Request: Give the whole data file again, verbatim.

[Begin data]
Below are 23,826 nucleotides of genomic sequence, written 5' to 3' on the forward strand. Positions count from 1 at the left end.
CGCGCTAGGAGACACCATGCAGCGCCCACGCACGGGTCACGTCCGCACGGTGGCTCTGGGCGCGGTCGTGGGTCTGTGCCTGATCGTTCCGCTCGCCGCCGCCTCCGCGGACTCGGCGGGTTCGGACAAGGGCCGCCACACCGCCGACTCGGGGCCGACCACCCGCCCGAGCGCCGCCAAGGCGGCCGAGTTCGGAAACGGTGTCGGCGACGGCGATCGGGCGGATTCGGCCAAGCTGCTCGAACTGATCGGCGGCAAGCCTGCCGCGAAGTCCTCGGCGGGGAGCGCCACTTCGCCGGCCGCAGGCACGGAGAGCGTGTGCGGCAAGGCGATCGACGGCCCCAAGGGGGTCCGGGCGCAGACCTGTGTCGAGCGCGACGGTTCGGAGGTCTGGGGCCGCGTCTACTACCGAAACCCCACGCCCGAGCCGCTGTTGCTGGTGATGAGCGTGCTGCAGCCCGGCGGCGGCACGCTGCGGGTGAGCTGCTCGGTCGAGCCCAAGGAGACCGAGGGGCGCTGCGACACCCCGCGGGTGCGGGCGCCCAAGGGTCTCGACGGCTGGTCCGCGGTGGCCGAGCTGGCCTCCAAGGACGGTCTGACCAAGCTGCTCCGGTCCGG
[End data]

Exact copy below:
Below are 23,826 nucleotides of genomic sequence, written 5' to 3' on the forward strand. Positions count from 1 at the left end.
CGCGCTAGGAGACACCATGCAGCGCCCACGCACGGGTCACGTCCGCACGGTGGCTCTGGGCGCGGTCGTGGGTCTGTGCCTGATCGTTCCGCTCGCCGCCGCCTCCGCGGACTCGGCGGGTTCGGACAAGGGCCGCCACACCGCCGACTCGGGGCCGACCACCCGCCCGAGCGCCGCCAAGGCGGCCGAGTTCGGAAACGGTGTCGGCGACGGCGATCGGGCGGATTCGGCCAAGCTGCTCGAACTGATCGGCGGCAAGCCTGCCGCGAAGTCCTCGGCGGGGAGCGCCACTTCGCCGGCCGCAGGCACGGAGAGCGTGTGCGGCAAGGCGATCGACGGCCCCAAGGGGGTCCGGGCGCAGACCTGTGTCGAGCGCGACGGTTCGGAGGTCTGGGGCCGCGTCTACTACCGAAACCCCACGCCCGAGCCGCTGTTGCTGGTGATGAGCGTGCTGCAGCCCGGCGGCGGCACGCTGCGGGTGAGCTGCTCGGTCGAGCCCAAGGAGACCGAGGGGCGCTGCGACACCCCGCGGGTGCGGGCGCCCAAGGGTCTCGACGGCTGGTCCGCGGTGGCCGAGCTGGCCTCCAAGGACGGTCTGACCAAGCTGCTCCGGTCCGG